Israel’s top technology school, Technion Israel Institute of Technology (IIT), is the victim of a ransomware attack by the DarkBit hacker group, which has demanded an 80-Bitcoin payout (around $1.7 million at press time) in a ransom note laden with anti-Israel sentiments.
The university reported the attack on Feb. 12, a day after the threat actor compiled the payload, according to a report from BlackBerry.
“That might suggest DarkBit maintained the initial access to the victim’s network sometime before that, while the implant was compiled a few hours before the attack materialized,” says Dmitry Bestuzhev, a threat researcher at BlackBerry.
BlackBit also warned IIT that if the organization did not pay the ransom within 48 hours, the amount would jump 30%.
The extent of the damage, the origin of the breach, and the initial infection vector have not been publicly released.
The Golang-based ransomware possesses several notable features, such as the ability to accept command-line arguments and function independently. Its default mode involves encrypting the victim’s device by utilizing AES-256, impacting numerous file types. Additionally, it employs the method of multithreading to ensure quicker and more effective encryption.
Bestuzhev tells Dark Reading that based on the ransom note, and threat actor’s Twitter account and Telegram profile, the main motivator for the attack is geopolitical rather than financial.
An additional motivator — revenge — was indicated through a DarkBit tweet and the text of the ransom note, which alludes to the possibility that a vengeful former tech employee may be leveraging insider knowledge of tooling and software to carry out the attacks.
“A kindly advice to the hight-tech [sic] companies: From now on, be more careful when you decide to fire your employees, specially [sic] the geek ones. #DarkBit,” the tweet stated.
While the statement could be a red herring, it’s worth noting that insider threats — for example an angry employee who has been fired, or a disgruntled worker trying to cause some damage to the enterprise — are a growing concern for security professionals.
The commentary on Telegram, Twitter, and the DarkBit website also displays hacktivist motivations against Israel.
Bestuzhev says that targeting a university creates noise, and since geopolitics is the agenda, the goal is to spread the message.
“With many students and associates who can’t study and work, it serves as a message amplifier,” he says. “From the attacker’s perspective, it’s a great target to reach as many people as possible.”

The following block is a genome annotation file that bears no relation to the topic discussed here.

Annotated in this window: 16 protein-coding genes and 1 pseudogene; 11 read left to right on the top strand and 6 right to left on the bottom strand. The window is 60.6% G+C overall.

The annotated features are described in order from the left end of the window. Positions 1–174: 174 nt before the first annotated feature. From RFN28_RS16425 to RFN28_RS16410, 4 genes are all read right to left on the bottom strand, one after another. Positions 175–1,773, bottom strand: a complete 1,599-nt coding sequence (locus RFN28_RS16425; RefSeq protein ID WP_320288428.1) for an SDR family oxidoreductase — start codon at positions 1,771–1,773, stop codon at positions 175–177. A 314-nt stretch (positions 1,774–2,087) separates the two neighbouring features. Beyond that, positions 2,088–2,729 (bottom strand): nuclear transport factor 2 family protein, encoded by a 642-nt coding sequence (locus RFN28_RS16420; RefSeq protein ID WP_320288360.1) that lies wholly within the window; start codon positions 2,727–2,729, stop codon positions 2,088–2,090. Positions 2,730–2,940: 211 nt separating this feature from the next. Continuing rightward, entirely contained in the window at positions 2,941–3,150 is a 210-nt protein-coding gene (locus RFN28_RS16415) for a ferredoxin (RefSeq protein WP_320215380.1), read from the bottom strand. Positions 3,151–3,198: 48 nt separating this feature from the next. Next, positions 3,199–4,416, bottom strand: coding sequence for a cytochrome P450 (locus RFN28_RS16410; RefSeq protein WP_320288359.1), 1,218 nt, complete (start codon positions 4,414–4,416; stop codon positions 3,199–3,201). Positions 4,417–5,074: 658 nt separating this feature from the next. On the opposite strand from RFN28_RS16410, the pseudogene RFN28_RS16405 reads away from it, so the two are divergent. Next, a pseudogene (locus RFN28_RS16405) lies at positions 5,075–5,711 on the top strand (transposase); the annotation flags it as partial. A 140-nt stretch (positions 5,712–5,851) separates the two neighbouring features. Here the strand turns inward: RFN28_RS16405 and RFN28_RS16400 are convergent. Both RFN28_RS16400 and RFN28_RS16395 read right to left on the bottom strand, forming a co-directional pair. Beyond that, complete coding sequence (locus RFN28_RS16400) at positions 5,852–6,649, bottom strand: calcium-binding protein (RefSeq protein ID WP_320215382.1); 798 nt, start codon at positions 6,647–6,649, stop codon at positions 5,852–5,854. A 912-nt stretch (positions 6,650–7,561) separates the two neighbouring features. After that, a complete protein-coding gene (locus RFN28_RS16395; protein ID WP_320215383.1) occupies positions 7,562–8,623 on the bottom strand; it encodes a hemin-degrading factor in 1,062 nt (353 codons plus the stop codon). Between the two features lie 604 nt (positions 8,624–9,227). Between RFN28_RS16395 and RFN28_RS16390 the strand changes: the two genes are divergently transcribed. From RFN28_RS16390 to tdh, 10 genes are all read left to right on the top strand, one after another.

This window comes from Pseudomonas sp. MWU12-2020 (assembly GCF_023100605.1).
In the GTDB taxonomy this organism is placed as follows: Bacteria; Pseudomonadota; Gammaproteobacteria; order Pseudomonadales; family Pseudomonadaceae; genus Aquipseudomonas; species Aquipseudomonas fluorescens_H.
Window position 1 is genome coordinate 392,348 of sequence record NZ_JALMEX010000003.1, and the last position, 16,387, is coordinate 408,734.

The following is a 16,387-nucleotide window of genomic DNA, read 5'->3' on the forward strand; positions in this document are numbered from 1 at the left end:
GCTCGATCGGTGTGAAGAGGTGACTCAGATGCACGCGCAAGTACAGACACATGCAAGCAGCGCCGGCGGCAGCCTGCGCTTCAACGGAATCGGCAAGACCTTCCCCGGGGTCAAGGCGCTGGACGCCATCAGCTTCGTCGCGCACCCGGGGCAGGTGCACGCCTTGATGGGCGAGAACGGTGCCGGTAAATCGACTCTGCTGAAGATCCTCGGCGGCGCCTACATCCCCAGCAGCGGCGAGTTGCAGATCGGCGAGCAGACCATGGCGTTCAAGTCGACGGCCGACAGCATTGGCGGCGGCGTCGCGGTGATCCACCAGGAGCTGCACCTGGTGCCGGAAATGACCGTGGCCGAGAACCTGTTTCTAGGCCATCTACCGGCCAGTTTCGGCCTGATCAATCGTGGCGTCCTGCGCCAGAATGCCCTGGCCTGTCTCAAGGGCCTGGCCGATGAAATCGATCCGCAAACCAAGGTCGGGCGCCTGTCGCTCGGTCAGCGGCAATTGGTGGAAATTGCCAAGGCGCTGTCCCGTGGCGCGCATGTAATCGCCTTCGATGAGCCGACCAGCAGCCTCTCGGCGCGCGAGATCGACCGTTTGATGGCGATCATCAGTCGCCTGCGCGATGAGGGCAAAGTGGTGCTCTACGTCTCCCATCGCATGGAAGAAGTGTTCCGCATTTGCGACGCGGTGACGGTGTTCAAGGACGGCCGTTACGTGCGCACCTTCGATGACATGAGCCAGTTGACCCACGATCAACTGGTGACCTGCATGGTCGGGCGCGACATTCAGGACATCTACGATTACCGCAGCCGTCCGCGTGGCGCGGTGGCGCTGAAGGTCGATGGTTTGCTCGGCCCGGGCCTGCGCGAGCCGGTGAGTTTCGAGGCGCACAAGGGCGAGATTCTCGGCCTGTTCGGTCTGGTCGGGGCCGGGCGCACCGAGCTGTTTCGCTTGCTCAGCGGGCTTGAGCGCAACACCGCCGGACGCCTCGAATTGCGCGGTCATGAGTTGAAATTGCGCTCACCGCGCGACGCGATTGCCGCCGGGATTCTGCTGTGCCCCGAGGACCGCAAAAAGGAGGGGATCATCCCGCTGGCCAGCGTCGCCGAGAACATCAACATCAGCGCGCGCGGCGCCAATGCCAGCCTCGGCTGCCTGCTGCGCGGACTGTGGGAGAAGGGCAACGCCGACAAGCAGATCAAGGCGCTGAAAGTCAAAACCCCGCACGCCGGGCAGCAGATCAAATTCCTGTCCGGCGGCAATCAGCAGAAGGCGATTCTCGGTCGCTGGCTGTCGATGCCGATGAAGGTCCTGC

Multiple Motivations: Political, Financial, Personal
Melissa Bischoping, director of endpoint security research at Tanium, agrees this attack touches on multiple motivations — political hacktivism, revenge, and financial gain.
“Whoever is behind DarkBit has included comments in their ransom notes about their stances on political regimes as well as comments regarding layoffs and terminations of technical employees,” she says. “It remains to be seen if this is an entirely new group or an offshoot of a previous gang.”
She points out that ransomware is increasingly used as a weapon in geopolitics, because it can be easily purchased and deployed, and it can deliver high-impact destruction quickly.
“Ransomware operators are not concerned with remaining undetected,” Bischoping says. “In fact, it’s quite the opposite — they want to send a message, cause damage, and get paid.”
She explains that universities can be popular targets because they often have understaffed IT departments and many endpoints to manage and secure, leaving multiple openings for a compromise.
“It wasn’t a random attack, as DarkBit’s social media as well as their ransom note indicate clear political stances and motives against the Israeli government and its associated organizations,” she adds.
Murky Intentions May Mask Something Worse
Darren Guccione, CEO and co-founder at Keeper Security, says it’s inadvisable to assume a threat actor’s only motivations behind a ransomware attack, or any other type of malware offensive, are the ones that seem obvious or are spelled out by the threat actors themselves.
“While ransomware is typically used to get paid, it could also be nothing more than a smoke screen or bonus payday as the threat actors work to compromise a target’s system or IT infrastructure in other ways,” he says.
“No matter the threat actor’s apparent or true motivations behind this attack, a full investigation must be done to evaluate the scope of the cyberattack and remediate the damage,” Guccione says.
As with all ransomware attacks, he advises against paying the ransom to deter future attacks of a similar nature.
“Organizations should also consider implementing a zero-trust, zero-knowledge architecture to mitigate the damage of any future cyberattack,” Guccione says.